The Art of Creativity: The White Moment

The white moment is when everything clicks. You know how that feels. It's when you're trying to balance chemical equations or put together an IKEA bookshelf or talk yourself into loving to run. The white moment is the point when what you can do meets what you're expected to do. It's beautiful and inspiring.

We want our students to feel the same "ah-ha" moment. But it doesn't just happen, right? Goleman and Kaufman (1992) argue that a fun environment is ideal for cultivating creativity.

Imagine this. You are a self-conscious teenage boy who has been assigned to work on a project with two popular (and kinda cute) girls. Your teacher directs you to brainstorm possible solutions to the problem and you're hesitant. You didn't come to this class to make a fool of yourself! So, you do what you know. You joke around. You start tossing out crazy ideas and when one girl responds with a funny look, you quip, "What? I was only kidding!"

As the teacher, you may see laughing and silliness as off-task behavior. But fun and relaxed environments are crucial to cultivating creativity. It's when ideas flow freely because we're less self-conscious. Goleman and Kaufman (1992) describe the creativity work of Teresa Amabile, a psychologist. Amabile identified five sure-fire ways to stifle the creativity of your students. Ready?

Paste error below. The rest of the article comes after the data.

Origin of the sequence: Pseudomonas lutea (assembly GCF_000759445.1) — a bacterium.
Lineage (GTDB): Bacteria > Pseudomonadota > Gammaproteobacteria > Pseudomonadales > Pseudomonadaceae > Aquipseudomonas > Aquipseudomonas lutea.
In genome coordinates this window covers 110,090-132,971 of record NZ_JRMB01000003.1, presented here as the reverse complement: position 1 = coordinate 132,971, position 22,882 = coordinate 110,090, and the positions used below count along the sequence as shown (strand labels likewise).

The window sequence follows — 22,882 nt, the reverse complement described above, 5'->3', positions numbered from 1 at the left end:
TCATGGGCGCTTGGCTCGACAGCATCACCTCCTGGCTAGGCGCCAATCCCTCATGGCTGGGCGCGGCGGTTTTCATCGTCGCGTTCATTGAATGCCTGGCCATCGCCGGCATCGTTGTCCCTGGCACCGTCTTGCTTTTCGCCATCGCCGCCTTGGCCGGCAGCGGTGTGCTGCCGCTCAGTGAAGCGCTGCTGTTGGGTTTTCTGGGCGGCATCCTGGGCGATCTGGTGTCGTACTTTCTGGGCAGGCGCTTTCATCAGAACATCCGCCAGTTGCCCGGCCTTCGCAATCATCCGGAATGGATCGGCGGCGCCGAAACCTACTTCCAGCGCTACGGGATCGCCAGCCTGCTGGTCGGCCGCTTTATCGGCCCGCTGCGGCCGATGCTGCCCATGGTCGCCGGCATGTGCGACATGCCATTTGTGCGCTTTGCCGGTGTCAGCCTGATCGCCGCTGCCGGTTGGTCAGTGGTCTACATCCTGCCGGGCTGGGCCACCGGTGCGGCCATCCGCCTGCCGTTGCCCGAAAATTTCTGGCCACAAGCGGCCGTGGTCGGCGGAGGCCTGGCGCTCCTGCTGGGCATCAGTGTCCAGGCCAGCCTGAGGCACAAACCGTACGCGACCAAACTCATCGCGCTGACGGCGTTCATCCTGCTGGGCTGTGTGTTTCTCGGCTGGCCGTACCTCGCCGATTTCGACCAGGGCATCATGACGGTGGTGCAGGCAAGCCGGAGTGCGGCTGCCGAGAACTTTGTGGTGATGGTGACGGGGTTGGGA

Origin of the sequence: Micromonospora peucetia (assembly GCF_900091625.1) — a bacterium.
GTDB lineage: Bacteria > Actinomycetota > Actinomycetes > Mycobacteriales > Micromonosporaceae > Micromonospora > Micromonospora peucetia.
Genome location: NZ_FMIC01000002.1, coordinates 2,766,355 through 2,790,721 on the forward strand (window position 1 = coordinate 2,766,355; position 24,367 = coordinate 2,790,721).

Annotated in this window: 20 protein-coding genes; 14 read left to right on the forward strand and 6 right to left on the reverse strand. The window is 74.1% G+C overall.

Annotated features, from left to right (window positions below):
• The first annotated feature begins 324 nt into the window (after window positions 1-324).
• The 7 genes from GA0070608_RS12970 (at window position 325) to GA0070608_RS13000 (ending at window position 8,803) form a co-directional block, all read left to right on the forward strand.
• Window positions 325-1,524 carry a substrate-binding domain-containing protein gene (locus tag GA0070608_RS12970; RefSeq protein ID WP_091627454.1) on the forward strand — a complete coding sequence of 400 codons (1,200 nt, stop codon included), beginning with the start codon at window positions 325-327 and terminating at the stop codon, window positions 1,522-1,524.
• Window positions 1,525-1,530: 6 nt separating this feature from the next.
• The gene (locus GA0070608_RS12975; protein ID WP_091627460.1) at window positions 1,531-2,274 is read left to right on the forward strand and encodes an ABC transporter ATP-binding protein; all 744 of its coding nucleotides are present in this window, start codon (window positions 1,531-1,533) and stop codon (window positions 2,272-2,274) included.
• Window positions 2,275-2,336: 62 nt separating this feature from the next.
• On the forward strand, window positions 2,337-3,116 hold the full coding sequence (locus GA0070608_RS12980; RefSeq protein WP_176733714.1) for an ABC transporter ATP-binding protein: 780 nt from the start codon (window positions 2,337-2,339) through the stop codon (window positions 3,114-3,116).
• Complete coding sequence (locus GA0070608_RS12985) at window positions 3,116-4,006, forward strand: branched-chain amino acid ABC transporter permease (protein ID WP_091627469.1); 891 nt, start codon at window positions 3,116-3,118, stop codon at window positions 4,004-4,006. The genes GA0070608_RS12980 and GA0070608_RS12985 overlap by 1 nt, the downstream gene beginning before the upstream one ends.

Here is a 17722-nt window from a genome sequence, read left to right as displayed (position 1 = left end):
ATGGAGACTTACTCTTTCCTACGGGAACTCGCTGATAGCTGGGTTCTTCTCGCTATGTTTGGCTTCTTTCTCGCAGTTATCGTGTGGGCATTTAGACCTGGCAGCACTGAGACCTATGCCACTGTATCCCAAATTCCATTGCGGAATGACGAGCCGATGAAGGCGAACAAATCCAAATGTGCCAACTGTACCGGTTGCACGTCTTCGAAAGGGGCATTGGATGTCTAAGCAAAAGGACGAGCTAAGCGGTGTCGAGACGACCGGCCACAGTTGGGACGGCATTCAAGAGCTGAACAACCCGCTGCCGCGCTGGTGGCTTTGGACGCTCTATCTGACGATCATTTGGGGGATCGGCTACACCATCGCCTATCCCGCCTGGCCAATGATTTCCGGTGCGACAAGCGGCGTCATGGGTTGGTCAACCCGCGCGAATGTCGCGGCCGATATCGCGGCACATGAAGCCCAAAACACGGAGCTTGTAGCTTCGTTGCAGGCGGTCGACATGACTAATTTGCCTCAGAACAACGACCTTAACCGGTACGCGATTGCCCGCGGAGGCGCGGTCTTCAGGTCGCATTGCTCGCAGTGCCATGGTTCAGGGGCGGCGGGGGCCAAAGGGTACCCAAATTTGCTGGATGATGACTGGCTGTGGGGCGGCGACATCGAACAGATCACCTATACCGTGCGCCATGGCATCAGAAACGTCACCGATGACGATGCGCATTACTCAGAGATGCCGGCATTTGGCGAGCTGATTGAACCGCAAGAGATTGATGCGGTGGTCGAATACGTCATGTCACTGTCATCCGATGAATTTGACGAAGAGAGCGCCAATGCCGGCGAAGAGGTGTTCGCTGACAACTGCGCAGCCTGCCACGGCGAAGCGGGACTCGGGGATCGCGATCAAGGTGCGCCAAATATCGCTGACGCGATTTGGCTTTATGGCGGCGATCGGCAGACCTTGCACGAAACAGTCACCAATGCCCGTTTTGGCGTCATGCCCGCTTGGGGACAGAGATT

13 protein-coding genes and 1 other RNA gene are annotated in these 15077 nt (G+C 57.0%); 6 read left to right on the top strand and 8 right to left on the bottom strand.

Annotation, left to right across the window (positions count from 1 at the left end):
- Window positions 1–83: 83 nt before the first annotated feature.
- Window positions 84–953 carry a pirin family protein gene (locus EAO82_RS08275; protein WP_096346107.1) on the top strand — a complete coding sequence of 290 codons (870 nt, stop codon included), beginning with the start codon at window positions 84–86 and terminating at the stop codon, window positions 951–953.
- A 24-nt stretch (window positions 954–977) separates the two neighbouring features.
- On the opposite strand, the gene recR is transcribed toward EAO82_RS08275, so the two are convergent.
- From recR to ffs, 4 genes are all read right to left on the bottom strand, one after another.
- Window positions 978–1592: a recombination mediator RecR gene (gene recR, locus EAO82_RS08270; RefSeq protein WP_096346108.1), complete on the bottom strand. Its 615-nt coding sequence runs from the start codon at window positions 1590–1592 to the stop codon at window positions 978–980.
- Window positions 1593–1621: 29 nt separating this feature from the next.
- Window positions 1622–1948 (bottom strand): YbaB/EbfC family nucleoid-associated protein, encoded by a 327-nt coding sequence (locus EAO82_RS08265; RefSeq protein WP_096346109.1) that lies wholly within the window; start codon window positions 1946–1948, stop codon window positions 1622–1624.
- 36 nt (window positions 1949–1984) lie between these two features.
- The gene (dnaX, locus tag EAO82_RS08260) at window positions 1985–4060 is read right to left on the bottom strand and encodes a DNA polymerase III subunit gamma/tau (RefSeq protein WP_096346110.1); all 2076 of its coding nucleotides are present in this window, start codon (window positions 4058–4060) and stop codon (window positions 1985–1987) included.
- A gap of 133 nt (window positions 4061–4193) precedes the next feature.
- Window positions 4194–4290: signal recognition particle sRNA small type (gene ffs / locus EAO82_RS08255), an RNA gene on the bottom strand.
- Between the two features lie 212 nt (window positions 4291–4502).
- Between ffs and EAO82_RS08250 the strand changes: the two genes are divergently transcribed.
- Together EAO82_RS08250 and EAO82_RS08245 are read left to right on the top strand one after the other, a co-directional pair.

1. Surveillance (i.e., wearing out the carpet in your room because you're a land drone on a mission, buzzing around to look over every kid's shoulder)

2. Evaluation (i.e., stressing out your students about their grades)

3. Competition (i.e., emphasizing who is the best/fastest/most creative in the class)

4. Overcontrol (i.e., being the one with all of the answers and not giving students choice)

5. Pressure (i.e., setting expectations too high)

However, this is not an all or nothing situation. Some competition is positive. Some pressure motivates students to push themselves. Like everything else in teaching, it's absolutely essential that you know your students so that you know how to appropriately challenge them. I know it's hard, but you're a superstar and you can do this!

But if you prioritize creativity in your classroom (and you should!), then you need to consider Amabile's ideas AND you should start thinking (right now!) about the fun you allow to infiltrate your room. If you don't know how to do that, start the brainstorming process, allow yourself to have fun, and open yourself to your own white moment. 

Read the article here!